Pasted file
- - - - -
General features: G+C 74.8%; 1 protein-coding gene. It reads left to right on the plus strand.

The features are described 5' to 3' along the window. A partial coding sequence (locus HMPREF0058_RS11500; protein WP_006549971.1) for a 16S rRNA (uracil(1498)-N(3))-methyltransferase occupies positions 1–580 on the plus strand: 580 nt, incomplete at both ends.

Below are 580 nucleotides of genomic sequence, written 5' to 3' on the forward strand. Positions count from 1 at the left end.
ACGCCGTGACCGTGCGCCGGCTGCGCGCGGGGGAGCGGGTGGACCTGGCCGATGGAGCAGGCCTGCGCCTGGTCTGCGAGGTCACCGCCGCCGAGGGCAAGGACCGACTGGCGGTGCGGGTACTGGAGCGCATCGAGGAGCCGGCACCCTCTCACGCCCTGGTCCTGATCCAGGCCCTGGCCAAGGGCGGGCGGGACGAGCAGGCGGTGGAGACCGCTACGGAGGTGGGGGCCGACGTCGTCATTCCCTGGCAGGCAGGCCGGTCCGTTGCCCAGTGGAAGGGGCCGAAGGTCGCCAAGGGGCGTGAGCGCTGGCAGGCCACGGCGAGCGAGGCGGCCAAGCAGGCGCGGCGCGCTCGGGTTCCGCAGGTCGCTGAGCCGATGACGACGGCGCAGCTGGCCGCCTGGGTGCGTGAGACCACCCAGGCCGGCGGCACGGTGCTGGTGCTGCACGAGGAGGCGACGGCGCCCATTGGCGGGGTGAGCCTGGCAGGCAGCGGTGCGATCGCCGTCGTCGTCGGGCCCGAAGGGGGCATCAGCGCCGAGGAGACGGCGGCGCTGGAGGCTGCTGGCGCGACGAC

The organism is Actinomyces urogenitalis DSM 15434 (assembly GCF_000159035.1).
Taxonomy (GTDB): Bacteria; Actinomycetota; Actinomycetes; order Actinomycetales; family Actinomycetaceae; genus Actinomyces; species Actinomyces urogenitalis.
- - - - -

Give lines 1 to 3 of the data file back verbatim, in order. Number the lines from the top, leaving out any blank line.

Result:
General features: G+C 74.8%; 1 protein-coding gene. It reads left to right on the plus strand.

The features are described 5' to 3' along the window. A partial coding sequence (locus HMPREF0058_RS11500; protein WP_006549971.1) for a 16S rRNA (uracil(1498)-N(3))-methyltransferase occupies positions 1–580 on the plus strand: 580 nt, incomplete at both ends.

Below are 580 nucleotides of genomic sequence, written 5' to 3' on the forward strand. Positions count from 1 at the left end.